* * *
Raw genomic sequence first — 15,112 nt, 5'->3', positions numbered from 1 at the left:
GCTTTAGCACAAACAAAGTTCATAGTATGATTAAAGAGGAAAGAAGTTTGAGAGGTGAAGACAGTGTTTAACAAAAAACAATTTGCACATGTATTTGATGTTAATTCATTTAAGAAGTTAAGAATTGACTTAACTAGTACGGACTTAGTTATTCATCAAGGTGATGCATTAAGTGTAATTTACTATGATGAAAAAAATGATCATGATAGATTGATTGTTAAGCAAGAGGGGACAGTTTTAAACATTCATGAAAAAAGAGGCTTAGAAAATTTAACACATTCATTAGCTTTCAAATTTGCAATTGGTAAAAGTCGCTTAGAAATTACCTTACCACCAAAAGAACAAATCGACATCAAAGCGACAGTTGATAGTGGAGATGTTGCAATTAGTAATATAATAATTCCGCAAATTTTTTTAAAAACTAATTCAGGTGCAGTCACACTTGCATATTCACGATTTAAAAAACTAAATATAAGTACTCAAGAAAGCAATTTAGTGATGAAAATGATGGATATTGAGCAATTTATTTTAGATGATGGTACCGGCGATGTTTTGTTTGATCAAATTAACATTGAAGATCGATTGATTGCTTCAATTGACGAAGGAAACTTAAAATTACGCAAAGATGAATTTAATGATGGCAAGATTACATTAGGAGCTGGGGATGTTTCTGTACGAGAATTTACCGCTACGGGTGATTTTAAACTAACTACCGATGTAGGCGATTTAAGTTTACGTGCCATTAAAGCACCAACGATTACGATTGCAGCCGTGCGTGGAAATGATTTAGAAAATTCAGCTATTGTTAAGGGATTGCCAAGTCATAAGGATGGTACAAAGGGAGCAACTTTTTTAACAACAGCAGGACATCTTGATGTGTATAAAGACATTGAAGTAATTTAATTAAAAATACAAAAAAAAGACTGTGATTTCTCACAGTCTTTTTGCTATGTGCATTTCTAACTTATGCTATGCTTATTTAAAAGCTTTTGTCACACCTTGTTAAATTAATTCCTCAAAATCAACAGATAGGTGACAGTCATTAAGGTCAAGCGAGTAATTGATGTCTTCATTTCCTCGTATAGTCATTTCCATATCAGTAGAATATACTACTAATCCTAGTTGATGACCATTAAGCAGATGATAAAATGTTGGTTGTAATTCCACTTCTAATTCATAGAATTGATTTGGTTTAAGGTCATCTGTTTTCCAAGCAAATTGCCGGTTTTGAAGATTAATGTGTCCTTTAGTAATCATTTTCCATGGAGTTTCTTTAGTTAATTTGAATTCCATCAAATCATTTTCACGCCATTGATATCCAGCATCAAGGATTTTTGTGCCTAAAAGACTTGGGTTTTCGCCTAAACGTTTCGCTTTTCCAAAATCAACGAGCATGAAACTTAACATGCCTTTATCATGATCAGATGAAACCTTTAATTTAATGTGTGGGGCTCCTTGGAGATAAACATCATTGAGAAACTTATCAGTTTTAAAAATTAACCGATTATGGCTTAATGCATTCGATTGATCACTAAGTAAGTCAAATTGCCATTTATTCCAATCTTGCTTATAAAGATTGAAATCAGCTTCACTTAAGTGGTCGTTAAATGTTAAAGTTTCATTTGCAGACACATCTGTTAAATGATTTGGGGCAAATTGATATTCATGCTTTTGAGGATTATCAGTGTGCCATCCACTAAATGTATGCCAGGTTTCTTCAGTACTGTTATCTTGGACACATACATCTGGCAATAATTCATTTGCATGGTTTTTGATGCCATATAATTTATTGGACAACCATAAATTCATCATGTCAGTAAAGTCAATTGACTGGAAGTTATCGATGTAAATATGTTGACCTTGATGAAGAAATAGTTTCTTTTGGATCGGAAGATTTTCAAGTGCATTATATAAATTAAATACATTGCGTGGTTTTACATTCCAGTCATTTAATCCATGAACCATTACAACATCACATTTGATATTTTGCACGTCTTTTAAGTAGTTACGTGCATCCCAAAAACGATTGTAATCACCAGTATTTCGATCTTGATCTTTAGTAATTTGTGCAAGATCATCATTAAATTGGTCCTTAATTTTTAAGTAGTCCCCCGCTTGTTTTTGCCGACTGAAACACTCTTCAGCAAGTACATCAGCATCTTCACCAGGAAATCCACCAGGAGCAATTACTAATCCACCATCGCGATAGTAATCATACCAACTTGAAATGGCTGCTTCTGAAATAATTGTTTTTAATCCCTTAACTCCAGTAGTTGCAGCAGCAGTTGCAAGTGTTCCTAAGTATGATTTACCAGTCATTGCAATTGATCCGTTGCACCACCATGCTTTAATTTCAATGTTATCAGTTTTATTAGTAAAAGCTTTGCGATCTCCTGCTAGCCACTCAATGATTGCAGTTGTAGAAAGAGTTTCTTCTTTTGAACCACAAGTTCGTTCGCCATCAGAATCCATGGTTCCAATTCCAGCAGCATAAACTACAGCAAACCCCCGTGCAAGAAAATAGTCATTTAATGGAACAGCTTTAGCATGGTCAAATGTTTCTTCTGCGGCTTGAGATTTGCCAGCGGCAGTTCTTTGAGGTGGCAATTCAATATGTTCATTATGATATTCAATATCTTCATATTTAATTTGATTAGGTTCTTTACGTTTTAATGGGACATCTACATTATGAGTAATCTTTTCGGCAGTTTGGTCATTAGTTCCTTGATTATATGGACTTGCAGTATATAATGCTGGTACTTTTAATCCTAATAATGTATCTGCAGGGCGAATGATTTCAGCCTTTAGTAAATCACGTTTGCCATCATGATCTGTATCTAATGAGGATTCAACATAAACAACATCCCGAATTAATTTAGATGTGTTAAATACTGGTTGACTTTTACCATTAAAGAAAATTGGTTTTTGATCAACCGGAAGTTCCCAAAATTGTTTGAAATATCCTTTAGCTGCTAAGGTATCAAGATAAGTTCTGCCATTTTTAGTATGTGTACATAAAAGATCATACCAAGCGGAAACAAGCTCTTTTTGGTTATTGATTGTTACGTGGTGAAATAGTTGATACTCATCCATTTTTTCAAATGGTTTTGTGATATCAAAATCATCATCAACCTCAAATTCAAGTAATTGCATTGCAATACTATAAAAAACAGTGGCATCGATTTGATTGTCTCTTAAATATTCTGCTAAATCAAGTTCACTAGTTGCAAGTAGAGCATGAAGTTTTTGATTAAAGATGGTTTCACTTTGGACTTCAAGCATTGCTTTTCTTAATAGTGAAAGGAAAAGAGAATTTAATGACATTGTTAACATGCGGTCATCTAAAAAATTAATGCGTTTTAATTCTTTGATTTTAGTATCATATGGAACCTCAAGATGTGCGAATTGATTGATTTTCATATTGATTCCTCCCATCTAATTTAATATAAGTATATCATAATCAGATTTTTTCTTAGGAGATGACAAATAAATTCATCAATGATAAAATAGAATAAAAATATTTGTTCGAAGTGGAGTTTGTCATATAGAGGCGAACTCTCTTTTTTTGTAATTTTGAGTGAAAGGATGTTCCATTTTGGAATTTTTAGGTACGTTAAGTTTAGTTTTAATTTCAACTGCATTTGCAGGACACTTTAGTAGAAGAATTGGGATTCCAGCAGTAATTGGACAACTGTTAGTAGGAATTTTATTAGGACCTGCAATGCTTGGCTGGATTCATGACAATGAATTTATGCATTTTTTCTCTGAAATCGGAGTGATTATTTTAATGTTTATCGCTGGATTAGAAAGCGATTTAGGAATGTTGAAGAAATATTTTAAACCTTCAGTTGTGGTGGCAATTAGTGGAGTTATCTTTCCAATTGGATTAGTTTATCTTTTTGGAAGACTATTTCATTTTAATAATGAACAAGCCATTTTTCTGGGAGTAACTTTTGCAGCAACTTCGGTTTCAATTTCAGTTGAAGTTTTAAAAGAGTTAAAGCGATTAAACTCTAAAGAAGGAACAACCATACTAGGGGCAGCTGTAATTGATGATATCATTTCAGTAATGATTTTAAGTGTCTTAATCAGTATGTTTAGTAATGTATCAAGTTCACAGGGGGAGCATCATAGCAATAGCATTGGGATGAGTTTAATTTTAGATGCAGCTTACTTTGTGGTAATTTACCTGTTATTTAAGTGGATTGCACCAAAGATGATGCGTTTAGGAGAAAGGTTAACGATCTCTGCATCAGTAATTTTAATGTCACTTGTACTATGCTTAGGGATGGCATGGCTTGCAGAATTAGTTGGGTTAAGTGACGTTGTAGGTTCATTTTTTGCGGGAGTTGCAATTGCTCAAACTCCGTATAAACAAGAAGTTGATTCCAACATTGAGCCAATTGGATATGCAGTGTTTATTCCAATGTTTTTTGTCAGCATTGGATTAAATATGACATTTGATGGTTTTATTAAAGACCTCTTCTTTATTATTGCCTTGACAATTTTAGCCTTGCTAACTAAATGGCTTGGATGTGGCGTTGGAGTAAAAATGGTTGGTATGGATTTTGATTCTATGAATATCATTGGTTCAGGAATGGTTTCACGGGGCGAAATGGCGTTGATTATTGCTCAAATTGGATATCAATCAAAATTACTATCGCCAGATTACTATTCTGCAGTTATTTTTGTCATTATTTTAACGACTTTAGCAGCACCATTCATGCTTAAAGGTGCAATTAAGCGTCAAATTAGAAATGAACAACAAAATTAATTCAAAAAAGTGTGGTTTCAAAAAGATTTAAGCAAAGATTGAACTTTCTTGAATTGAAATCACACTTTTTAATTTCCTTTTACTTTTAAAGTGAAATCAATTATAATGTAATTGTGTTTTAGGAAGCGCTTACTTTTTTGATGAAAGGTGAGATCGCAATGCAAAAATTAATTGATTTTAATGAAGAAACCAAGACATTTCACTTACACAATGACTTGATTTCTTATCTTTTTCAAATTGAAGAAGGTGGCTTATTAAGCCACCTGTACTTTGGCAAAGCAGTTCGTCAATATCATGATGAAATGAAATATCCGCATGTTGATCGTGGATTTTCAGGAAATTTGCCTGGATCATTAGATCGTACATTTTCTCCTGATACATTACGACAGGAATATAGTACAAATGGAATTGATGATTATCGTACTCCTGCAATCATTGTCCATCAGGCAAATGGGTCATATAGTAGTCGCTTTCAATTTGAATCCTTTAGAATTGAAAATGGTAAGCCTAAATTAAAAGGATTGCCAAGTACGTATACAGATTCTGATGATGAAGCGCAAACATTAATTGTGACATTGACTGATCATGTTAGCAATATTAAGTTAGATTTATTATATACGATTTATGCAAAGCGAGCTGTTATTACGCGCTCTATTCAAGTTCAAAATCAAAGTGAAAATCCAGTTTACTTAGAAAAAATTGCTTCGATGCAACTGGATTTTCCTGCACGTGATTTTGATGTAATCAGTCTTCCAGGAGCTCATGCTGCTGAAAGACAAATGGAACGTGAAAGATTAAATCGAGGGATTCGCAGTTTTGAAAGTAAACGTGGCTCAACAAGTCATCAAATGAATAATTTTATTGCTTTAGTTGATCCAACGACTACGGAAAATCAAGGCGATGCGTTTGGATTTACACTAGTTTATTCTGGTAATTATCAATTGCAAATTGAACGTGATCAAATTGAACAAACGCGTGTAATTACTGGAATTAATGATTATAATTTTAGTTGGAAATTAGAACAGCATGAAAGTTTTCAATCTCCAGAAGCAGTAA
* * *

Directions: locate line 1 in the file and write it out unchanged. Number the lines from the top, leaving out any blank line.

Raw genomic sequence first — 15,112 nt, 5'->3', positions numbered from 1 at the left: